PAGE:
On My Mind – Ruth Bamford

Twenty years ago, the Wheaton Alumni magazine began a series of articles in which Wheaton faculty told about their thinking, their research, or their favorite books and people. Former Dean of Students Ruth Bamford (who worked at Wheaton from 1970-1994) was featured in the December 1991/January 1992 issue.

Ruth BamfordOften I find myself thinking about how hard students at Wheaton work. It is no wonder they look forward to days off and holidays just like the rest of us. While their lives are often very exciting, they are also tough and tiring as well.

It’s like this: Most students have a part-time job. They spend anywhere from 4 to 30 hours a week at work. A full course load means 12 to 15 hours of lecture and lab in addition to the multiple hours spent preparing for daily written assignments, tests, and papers. Remember “all-nighters?” They are still a popular way for students to squeeze everything they can into the day and night. On top of all this, many students are involved in a weekly outreach or ministry, which takes all or part of an evening.

All this activity not being enough, most students place a high value on relationships and spend a lot of time talking, playing, praying, falling in love, and out, and making up!

Summer does not even bring relief from busy schedules. There are summer jobs to be had, summer youth programs to lead, and plans for life after college to be made.

Will there ever he a time in their lives when there is more opportunity for enriching experiences?

I am often asked how students have changed over the years.

Taking an outward glance, students today are much more affected by our culture than they have been in years past. Popular music and clothes fashions change every six months or so and are much more casual, Students’ dress fluctuates anywhere from conservative to funky or downright weird. Except for freshmen, most students have access to a car. Everyone has a favorite TV show.

Taking a deeper look, the “sins of the fathers” are affecting these young people. Some are torn emotionally as a result of divorce, abuse, and addiction within their families. They are also dealing with tough issues in the classroom and in their relationships including: environmental ethics, equality for women and minorities, hunger for two-thirds of our world, economic recession for most of the world, and popular views of sexuality that are ungodly. (For those of you interested in understanding how our popular culture has affected our youth, I recommend that you read Dancing in the Dark. (Schultze, Anker, Bratt, et.al. Grand Rapids: Eerdmans, 1991).

From an educational standpoint, students coming in today certainly know a great deal more of what is going on in the world than we did, and a significant number of them have been overseas. Computer literacy is as important today as knowledge of a foreign language. Students at Wheaton today are both bright and culturally aware.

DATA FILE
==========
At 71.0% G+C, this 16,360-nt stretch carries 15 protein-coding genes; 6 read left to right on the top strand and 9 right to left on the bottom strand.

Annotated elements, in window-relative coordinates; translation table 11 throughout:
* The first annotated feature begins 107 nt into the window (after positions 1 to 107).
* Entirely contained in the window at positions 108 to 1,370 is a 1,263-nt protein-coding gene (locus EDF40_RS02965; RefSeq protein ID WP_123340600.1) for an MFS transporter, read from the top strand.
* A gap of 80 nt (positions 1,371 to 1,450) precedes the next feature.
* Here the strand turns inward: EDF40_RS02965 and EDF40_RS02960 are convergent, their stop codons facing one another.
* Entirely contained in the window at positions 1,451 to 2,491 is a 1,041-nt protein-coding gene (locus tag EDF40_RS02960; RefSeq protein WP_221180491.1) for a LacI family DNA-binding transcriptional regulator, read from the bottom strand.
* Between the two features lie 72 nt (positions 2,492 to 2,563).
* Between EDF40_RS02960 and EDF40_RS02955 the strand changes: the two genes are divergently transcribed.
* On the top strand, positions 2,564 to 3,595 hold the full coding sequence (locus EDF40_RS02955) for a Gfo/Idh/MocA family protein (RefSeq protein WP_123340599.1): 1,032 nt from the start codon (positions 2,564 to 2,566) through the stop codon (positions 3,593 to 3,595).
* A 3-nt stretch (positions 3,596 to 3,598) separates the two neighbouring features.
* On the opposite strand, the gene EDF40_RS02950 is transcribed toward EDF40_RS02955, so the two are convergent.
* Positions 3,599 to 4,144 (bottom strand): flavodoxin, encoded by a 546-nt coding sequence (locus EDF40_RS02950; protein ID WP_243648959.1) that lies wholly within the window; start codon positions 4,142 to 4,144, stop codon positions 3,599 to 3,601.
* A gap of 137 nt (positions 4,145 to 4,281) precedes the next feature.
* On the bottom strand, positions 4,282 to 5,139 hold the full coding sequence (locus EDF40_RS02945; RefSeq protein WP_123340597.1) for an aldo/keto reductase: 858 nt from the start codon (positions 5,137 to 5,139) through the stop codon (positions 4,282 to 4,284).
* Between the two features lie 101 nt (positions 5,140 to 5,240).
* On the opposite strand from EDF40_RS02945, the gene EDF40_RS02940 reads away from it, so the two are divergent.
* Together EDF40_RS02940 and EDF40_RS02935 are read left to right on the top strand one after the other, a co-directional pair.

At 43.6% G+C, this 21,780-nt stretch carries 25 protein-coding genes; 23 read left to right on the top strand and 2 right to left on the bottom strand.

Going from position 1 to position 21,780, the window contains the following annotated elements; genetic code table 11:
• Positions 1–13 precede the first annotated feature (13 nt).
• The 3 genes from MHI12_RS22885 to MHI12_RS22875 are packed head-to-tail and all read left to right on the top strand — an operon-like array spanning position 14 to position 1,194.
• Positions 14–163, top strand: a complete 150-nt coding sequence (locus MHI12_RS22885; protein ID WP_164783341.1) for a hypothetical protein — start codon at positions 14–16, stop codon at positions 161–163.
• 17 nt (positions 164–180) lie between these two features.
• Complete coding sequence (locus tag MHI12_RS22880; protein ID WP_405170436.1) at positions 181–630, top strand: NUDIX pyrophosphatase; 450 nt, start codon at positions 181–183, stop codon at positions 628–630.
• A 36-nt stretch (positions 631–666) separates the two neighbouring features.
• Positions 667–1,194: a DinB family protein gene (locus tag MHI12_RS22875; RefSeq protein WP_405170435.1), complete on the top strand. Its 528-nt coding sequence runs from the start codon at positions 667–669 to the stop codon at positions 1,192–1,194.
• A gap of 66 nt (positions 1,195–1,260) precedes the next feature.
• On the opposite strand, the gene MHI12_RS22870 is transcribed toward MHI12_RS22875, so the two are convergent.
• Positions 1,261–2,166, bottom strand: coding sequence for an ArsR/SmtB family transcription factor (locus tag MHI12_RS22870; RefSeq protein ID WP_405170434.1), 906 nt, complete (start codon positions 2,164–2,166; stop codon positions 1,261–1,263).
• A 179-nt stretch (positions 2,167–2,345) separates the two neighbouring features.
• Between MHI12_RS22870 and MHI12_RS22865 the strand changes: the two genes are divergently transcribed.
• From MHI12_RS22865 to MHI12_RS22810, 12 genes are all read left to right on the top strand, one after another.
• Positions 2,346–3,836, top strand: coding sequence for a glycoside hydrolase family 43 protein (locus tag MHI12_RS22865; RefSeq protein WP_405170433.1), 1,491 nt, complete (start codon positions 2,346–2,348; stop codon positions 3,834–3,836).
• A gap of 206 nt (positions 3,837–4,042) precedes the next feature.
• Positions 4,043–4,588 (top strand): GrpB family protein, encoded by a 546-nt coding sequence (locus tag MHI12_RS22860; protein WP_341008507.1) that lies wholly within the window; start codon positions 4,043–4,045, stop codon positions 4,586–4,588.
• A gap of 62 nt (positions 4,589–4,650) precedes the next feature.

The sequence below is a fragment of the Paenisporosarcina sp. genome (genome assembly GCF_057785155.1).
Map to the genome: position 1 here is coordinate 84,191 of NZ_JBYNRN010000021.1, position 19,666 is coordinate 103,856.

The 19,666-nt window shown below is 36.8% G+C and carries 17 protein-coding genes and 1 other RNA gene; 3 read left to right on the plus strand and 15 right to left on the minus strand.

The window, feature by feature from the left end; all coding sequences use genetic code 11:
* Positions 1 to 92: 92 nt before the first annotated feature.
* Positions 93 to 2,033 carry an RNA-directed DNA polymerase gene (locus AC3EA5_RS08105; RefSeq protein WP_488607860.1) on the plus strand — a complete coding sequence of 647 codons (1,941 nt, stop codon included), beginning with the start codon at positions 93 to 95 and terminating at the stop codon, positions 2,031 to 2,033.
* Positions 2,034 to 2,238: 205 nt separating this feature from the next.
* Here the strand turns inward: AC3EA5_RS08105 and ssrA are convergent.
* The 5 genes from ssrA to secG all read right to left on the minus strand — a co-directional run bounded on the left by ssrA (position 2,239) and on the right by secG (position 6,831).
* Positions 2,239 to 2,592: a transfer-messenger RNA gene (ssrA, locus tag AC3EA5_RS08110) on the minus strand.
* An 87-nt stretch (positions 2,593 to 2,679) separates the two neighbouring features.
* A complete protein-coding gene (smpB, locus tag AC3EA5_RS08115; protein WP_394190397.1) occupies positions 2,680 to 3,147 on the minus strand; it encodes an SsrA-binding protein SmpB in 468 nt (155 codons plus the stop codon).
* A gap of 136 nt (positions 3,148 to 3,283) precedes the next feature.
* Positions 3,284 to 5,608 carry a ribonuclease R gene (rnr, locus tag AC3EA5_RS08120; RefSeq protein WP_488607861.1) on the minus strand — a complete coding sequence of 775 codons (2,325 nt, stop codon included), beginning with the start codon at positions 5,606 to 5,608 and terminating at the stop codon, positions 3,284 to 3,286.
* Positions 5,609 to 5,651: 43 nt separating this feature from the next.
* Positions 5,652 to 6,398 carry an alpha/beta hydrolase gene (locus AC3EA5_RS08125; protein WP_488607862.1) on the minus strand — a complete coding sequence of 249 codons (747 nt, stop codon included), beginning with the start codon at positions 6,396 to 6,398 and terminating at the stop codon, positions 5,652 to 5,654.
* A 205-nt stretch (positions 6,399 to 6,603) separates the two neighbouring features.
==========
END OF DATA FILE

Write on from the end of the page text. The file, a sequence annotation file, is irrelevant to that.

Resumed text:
They are also, however, much more individualistic. Except for required chapel services where we enjoy regular worship together, all-school events draw much smaller numbers than in years past. On the other hand, these students have a heart for God, and often put us to shame with their zeal for evangelism and their excitement for reaching out to those less fortunate than they are. An exception to the general rule: recently the Gospel Choir, 80 strong, led an evening of exciting worship with almost 2000 in attendance.

What do I think of today’s students? Frankly, I’m impressed. They are extremely creative and energetic. Granted, there are varying degrees of personal maturity, but overall their commitment to the Lordship of Christ is very strong.

They can be very critical of the way decisions are made. Many students would like to see the “no dancing” rule changed, but despite this, they show restraint, honesty, and thoughtfulness in how they approach this issue. They have good ideas, and expect to be treated with fairness and integrity.

Being an administrator has its ups and downs–mostly ups, however. We love these students. They are God’s gift to us, and to each other. We learn from them the idealism and hope that still believes that individuals and groups with commitment can make a difference in this world. They keep us on our toes as they question us and look to us for models of the ethics and commitment to the Lordship of Christ that we espouse.


Following graduation from Wheaton, Ruth taught public school music in Detroit, Michigan. After earning her master’s degree in administrative services front Michigan State University, she accepted a position as counselor in charge of student activities at West Suburban Hospital School of Nursing. After ten years at West Sub, Ruth was invited by Dr. Henry Nelson, former vice president of student development, to become Associate Dean of Students at Wheaton College. For the last 19 years, Ruth has coached, supervised, trained, assisted, counseled, and befriended thousands of Wheaton College students.

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